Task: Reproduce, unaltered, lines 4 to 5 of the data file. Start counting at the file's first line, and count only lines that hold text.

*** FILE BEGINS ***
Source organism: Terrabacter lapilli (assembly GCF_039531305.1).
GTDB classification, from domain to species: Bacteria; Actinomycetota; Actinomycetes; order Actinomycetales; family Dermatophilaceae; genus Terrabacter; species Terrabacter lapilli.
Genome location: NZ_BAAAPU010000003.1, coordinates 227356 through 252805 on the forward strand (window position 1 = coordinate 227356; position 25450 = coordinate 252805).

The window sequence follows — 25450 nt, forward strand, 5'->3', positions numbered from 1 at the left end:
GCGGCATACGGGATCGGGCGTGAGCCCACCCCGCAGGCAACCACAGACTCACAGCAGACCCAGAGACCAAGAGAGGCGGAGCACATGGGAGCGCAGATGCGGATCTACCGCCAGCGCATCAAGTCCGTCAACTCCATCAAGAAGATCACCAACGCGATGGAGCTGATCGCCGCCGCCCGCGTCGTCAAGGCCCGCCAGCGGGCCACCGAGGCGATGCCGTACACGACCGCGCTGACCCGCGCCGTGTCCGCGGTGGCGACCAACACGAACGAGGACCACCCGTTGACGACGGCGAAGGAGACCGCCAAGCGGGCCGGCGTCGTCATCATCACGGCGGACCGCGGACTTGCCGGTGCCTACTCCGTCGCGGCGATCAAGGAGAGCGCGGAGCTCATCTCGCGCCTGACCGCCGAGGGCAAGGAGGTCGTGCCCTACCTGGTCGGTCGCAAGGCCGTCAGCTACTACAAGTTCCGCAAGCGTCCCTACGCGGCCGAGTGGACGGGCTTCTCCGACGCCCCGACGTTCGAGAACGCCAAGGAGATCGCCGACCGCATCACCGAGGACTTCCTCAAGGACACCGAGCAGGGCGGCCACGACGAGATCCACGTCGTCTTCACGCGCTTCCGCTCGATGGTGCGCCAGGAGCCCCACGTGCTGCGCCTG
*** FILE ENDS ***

The window sequence follows — 25450 nt, forward strand, 5'->3', positions numbered from 1 at the left end:
GCGGCATACGGGATCGGGCGTGAGCCCACCCCGCAGGCAACCACAGACTCACAGCAGACCCAGAGACCAAGAGAGGCGGAGCACATGGGAGCGCAGATGCGGATCTACCGCCAGCGCATCAAGTCCGTCAACTCCATCAAGAAGATCACCAACGCGATGGAGCTGATCGCCGCCGCCCGCGTCGTCAAGGCCCGCCAGCGGGCCACCGAGGCGATGCCGTACACGACCGCGCTGACCCGCGCCGTGTCCGCGGTGGCGACCAACACGAACGAGGACCACCCGTTGACGACGGCGAAGGAGACCGCCAAGCGGGCCGGCGTCGTCATCATCACGGCGGACCGCGGACTTGCCGGTGCCTACTCCGTCGCGGCGATCAAGGAGAGCGCGGAGCTCATCTCGCGCCTGACCGCCGAGGGCAAGGAGGTCGTGCCCTACCTGGTCGGTCGCAAGGCCGTCAGCTACTACAAGTTCCGCAAGCGTCCCTACGCGGCCGAGTGGACGGGCTTCTCCGACGCCCCGACGTTCGAGAACGCCAAGGAGATCGCCGACCGCATCACCGAGGACTTCCTCAAGGACACCGAGCAGGGCGGCCACGACGAGATCCACGTCGTCTTCACGCGCTTCCGCTCGATGGTGCGCCAGGAGCCCCACGTGCTGCGCCTG